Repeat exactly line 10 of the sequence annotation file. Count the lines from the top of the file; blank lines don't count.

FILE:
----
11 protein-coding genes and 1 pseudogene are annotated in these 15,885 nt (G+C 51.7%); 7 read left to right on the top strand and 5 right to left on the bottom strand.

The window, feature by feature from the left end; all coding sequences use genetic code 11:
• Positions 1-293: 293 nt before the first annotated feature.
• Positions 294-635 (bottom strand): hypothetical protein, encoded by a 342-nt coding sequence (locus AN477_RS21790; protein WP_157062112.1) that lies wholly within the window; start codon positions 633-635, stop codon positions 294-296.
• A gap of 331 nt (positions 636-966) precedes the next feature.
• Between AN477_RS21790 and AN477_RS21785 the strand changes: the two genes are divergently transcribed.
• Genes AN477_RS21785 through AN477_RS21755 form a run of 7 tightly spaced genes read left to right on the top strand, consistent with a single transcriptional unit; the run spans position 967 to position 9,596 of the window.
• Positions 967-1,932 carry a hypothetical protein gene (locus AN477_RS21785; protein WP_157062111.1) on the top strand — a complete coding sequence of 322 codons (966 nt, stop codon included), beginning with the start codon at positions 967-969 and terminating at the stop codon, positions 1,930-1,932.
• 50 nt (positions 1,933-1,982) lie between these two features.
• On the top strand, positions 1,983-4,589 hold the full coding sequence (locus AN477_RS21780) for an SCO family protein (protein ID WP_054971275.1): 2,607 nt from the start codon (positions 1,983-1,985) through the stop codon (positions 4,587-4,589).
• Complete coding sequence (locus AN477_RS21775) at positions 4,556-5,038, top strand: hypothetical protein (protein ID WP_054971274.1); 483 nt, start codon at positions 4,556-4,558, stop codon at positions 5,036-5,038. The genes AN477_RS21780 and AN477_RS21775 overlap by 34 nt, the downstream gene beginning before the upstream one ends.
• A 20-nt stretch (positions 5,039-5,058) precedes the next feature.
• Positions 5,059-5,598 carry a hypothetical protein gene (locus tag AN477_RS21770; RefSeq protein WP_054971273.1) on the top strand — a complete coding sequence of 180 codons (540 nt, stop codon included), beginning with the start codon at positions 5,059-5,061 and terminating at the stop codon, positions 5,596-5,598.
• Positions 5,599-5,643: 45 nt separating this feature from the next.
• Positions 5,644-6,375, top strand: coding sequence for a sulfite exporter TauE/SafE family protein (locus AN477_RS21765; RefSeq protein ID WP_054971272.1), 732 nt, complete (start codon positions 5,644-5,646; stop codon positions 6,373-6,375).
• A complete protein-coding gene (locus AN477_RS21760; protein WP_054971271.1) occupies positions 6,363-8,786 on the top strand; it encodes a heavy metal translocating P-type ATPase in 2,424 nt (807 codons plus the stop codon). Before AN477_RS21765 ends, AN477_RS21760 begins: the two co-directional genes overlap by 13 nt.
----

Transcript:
• On the top strand, positions 1,983-4,589 hold the full coding sequence (locus AN477_RS21780) for an SCO family protein (protein ID WP_054971275.1): 2,607 nt from the start codon (positions 1,983-1,985) through the stop codon (positions 4,587-4,589).